The Singles

( 7 )


Take an instantly recognizable social dilemma—attending a wedding alone—add a good laugh (and maybe a cry), and meet The Singles, the warm and witty debut by Boston Globe “Love Letters” columnist Meredith Goldstein.

Beth “Bee” Evans’s first vow as a bride is that everyone on her list be invited to bring a guest to her lavish, Chesapeake Bay nuptials. When Hannah, Vicki, Rob, Joe, and Nancy one by one decline Bee’s generous offer, the frustrated bride dubs them the “Singles,” ...

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The Singles

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Take an instantly recognizable social dilemma—attending a wedding alone—add a good laugh (and maybe a cry), and meet The Singles, the warm and witty debut by Boston Globe “Love Letters” columnist Meredith Goldstein.

Beth “Bee” Evans’s first vow as a bride is that everyone on her list be invited to bring a guest to her lavish, Chesapeake Bay nuptials. When Hannah, Vicki, Rob, Joe, and Nancy one by one decline Bee’s generous offer, the frustrated bride dubs them the “Singles,” adrift on her seating chart as well as in life.

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Editorial Reviews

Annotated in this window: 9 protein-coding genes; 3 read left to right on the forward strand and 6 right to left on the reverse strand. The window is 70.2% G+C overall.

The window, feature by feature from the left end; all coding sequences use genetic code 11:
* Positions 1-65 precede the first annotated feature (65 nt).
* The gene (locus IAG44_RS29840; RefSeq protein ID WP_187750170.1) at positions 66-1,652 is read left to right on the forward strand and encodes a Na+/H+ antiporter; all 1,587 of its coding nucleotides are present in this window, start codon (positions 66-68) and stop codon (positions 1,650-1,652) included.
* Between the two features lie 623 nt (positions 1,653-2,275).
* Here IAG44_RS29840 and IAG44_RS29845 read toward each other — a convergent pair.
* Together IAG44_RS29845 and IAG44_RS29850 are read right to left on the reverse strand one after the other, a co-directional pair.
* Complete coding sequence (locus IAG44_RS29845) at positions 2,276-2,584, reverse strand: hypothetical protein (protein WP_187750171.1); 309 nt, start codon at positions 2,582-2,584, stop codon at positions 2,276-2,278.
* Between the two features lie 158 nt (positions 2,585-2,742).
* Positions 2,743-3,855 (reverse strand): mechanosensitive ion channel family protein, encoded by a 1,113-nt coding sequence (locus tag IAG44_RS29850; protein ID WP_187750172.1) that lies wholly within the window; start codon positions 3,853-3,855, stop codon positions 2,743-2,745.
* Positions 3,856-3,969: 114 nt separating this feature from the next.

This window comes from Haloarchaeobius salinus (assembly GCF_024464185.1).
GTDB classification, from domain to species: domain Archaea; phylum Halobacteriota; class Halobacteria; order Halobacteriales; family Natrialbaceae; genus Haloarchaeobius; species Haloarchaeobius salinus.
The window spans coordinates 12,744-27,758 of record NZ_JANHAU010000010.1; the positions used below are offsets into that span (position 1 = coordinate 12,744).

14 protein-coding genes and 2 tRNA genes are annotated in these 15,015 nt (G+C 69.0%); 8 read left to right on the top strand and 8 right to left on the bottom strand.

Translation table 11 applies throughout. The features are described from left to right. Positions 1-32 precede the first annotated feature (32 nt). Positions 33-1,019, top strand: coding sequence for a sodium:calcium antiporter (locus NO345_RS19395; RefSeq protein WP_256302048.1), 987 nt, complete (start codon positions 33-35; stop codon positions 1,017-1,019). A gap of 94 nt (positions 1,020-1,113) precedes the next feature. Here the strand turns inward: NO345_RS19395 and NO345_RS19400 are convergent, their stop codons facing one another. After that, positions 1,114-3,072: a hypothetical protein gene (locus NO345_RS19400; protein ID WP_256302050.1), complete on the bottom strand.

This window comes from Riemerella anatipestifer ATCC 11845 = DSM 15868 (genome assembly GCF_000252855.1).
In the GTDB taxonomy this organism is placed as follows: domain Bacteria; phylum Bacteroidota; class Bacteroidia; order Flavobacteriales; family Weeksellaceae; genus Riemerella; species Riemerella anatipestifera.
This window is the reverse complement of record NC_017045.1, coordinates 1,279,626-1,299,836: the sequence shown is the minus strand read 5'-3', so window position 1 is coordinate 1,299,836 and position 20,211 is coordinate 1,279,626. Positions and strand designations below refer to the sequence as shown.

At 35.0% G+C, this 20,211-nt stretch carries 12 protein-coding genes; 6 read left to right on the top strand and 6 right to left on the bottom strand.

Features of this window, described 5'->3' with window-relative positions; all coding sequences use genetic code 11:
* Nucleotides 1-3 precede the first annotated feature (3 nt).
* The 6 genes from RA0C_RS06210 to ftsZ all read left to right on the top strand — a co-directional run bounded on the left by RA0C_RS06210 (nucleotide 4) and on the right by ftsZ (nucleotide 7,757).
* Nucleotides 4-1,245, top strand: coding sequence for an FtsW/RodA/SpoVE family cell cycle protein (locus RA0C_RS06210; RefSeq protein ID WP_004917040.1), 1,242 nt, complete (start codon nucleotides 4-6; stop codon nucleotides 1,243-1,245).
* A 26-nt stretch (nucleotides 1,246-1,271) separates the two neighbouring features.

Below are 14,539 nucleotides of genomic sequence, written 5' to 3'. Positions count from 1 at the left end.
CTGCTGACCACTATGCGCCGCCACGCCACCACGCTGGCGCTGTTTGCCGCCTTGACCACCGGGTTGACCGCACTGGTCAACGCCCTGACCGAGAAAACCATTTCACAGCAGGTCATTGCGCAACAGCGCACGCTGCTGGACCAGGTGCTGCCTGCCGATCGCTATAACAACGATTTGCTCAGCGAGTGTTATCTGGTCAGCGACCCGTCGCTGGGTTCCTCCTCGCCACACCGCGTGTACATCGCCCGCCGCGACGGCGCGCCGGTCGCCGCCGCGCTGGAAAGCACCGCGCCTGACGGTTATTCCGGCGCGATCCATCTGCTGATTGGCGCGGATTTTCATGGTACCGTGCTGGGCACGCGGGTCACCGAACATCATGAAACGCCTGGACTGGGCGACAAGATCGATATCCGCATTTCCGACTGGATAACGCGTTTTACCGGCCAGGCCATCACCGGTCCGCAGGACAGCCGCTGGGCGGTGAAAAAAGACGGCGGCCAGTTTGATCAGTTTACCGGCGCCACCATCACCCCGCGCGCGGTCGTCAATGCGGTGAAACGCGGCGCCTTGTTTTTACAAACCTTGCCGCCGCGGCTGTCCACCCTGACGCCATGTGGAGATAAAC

Publishers Weekly
This debut by Boston Globe “Love Letters” columnist Goldstein chronicles the wedding of lawyer Bee Evans and Matt Fee from the viewpoints of five protagonists—dubbed “The Singles” by Bee—who each decline to bring a guest to the nuptials. The book starts out as the stale story of college friends shakily navigating adulthood—frequent flashbacks from the day of the wedding reveal trite plot points, like bridesmaid Hannah Martin’s clandestine hookup with Syracuse University buddy (and fellow Single) Rob Nutley, who proves himself a flake when he doesn’t show up at the wedding, leaving Hannah to face her old flame, Tom Keating, without the welcome distraction of Rob. Vicki Clifford, another college pal, lends Hannah support despite needing some herself.The plot picks up substantially once noncollege folks enter the mix. Forty-something Joe Evans, Bee’s uncle, is attracted to the much younger Vicki and spends the reception with her imagining a different outcome than she does. These additions transform what could have easily remained a generic slog through old friends’ unresolved love lives into a relatable tale with good momentum. Despite a few tired chick lit tropes, readers won’t regret accepting Goldstein’s invitation to mingle with these Singles. Agent: Katherine Flynn, Kneerim & Williams Agency. (Apr.)
From the Publisher
“Anyone who's ever attended a wedding solo, will feel an immediate kinship with the five, wonderfully complicated characters of The Singles. Meredith Goldstein's witty prose follows these guests as they gather to celebrate, reunite with friends, drink too much, dance inappropriately, worry about their careers, struggle with jealousy, and negotiate family dynamics. This book is full of dark humor and heart, and you won't want to put it down.” -Jennifer Close, author of Girls in White Dresses

"For anyone who has found herself hitting a wedding solo, Meredith Goldstein's The Singles is a charming debut novel—and a thoroughly enjoyable plus one." -Laura Dave, author of The First Husband and The Divorce Party